16 December 2014, Abuja – President Goodluck Jonathan on Tuesday said the sharp decrease in oil prices did not meet the Federal Government by surprise.
He said for over three years, his administration had been designing and implementing Agricultural Transformation Agenda in order to serve as a buffer.
Jonathan spoke during the official launch of the Youth Employment in Agriculture Programme and the Fund for Agricultural Finance in Nigeria, held at the Presidential Villa, Abuja.
The N37billion YEAP, a component of the ATA, is designed to raise a new cadre of young farmers and agribusiness leaders in Nigeria with the initial target of reaching up to 760,000 youths over five years.
With $100million capitalisation target, FAFIN on the other hand is targeted at increasing financing to Nigeria’s small and medium enterprises in agriculture.
Describing the agriculture sector as vital for the nation’s economy, Jonathan said the recent decline in the price of oil further underscored the need for the diversification of Nigeria’s economy.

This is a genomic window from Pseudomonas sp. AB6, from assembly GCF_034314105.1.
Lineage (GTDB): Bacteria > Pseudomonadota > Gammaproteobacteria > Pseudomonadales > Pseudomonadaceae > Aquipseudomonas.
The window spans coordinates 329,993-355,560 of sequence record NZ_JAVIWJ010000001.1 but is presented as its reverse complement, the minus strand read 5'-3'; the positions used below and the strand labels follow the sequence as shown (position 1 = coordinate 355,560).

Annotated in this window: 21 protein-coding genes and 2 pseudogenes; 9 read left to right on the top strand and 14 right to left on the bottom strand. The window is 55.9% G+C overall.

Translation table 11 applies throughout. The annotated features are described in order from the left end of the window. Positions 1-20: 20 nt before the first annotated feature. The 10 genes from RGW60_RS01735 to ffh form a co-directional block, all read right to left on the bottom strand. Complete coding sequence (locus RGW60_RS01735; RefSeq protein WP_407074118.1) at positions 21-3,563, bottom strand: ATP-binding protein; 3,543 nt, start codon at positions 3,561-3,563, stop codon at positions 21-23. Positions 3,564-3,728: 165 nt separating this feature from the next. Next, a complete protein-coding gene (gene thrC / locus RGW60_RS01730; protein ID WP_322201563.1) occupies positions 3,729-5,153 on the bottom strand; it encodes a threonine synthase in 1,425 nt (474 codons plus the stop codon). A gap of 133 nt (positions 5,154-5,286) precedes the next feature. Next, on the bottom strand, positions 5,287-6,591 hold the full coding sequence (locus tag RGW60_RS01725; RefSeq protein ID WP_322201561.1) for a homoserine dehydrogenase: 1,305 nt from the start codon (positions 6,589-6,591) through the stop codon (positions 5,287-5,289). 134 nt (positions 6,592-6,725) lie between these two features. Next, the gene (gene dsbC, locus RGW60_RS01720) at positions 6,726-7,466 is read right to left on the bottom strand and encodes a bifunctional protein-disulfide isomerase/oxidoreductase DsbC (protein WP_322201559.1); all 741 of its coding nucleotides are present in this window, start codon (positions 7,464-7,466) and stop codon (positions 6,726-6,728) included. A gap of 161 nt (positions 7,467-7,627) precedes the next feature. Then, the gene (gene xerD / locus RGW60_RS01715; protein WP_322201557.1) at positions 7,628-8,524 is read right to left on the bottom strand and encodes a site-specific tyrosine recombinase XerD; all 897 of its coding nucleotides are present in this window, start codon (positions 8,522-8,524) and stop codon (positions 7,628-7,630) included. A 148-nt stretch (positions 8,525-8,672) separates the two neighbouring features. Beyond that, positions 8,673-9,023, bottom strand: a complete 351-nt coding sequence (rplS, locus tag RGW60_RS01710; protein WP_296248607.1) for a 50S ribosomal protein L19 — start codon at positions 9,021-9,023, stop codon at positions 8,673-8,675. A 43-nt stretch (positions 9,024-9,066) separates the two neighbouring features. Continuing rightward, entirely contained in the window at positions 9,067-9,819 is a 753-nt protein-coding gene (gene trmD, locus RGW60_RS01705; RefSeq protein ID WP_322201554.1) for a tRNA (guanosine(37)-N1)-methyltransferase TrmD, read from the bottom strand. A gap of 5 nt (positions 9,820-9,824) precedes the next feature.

He said, “The recent decline in the price of crude oil further underscores the necessity to rapidly diversify our economy away from dependency on crude oil.
“By producing our own food, we will save scarce foreign exchange, reduce dependence on food imports, while reviving our rural areas and creating wealth for our farmers
“The decline in the price of crude oil did not take us by surprise.
“For the past three years, we had been engaged on a carefully designed and implemented agricultural transformation agenda.
“Our massive food production efforts, which led to the production of 21 million metric tons of food in the past three years, has created a buffer and mitigated the impact of the devaluation on food prices.”
The President observed that the nation’s food import bill declined from N1.1 trillion in 2009 to N624 billion by December of 2013 and had continued to decline.
He noted that the electronic wallet system, which allows government to reach farmers with subsidised seeds and fertilizers via mobile phones, had become the backbone of a more modern agricultural sector.
According to him, over 14 million farmers had received their subsidised farm inputs through the e-wallet system.
Jonathan further disclosed that over $5.6 billion of new private sector investments had also come into the agricultural sector, showing that local and foreign businesses see Nigeria’s agricultural sector as very viable for investments.